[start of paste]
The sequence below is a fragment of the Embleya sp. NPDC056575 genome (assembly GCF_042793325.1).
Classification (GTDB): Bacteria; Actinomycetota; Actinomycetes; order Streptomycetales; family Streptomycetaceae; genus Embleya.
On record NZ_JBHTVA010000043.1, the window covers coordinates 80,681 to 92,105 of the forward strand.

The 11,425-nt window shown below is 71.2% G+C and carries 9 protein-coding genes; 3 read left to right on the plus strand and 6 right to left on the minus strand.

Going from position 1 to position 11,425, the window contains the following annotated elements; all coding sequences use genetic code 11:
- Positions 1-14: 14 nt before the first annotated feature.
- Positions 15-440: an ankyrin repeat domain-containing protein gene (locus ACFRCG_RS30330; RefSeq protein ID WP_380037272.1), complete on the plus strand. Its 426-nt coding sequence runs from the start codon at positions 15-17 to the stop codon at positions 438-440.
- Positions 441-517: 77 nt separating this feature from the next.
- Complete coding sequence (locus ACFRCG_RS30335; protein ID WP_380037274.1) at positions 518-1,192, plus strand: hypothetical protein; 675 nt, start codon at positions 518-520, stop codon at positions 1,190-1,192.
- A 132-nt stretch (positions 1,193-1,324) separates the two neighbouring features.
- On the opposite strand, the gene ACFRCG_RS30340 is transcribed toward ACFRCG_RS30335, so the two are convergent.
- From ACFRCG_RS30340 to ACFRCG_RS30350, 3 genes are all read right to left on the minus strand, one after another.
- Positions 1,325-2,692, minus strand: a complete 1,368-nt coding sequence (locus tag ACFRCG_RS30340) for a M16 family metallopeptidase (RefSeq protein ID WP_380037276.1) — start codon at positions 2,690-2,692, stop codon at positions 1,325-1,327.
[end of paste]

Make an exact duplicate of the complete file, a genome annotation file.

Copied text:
The sequence below is a fragment of the Embleya sp. NPDC056575 genome (assembly GCF_042793325.1).
Classification (GTDB): Bacteria; Actinomycetota; Actinomycetes; order Streptomycetales; family Streptomycetaceae; genus Embleya.
On record NZ_JBHTVA010000043.1, the window covers coordinates 80,681 to 92,105 of the forward strand.

The 11,425-nt window shown below is 71.2% G+C and carries 9 protein-coding genes; 3 read left to right on the plus strand and 6 right to left on the minus strand.

Going from position 1 to position 11,425, the window contains the following annotated elements; all coding sequences use genetic code 11:
- Positions 1-14: 14 nt before the first annotated feature.
- Positions 15-440: an ankyrin repeat domain-containing protein gene (locus ACFRCG_RS30330; RefSeq protein ID WP_380037272.1), complete on the plus strand. Its 426-nt coding sequence runs from the start codon at positions 15-17 to the stop codon at positions 438-440.
- Positions 441-517: 77 nt separating this feature from the next.
- Complete coding sequence (locus ACFRCG_RS30335; protein ID WP_380037274.1) at positions 518-1,192, plus strand: hypothetical protein; 675 nt, start codon at positions 518-520, stop codon at positions 1,190-1,192.
- A 132-nt stretch (positions 1,193-1,324) separates the two neighbouring features.
- On the opposite strand, the gene ACFRCG_RS30340 is transcribed toward ACFRCG_RS30335, so the two are convergent.
- From ACFRCG_RS30340 to ACFRCG_RS30350, 3 genes are all read right to left on the minus strand, one after another.
- Positions 1,325-2,692, minus strand: a complete 1,368-nt coding sequence (locus tag ACFRCG_RS30340) for a M16 family metallopeptidase (RefSeq protein ID WP_380037276.1) — start codon at positions 2,690-2,692, stop codon at positions 1,325-1,327.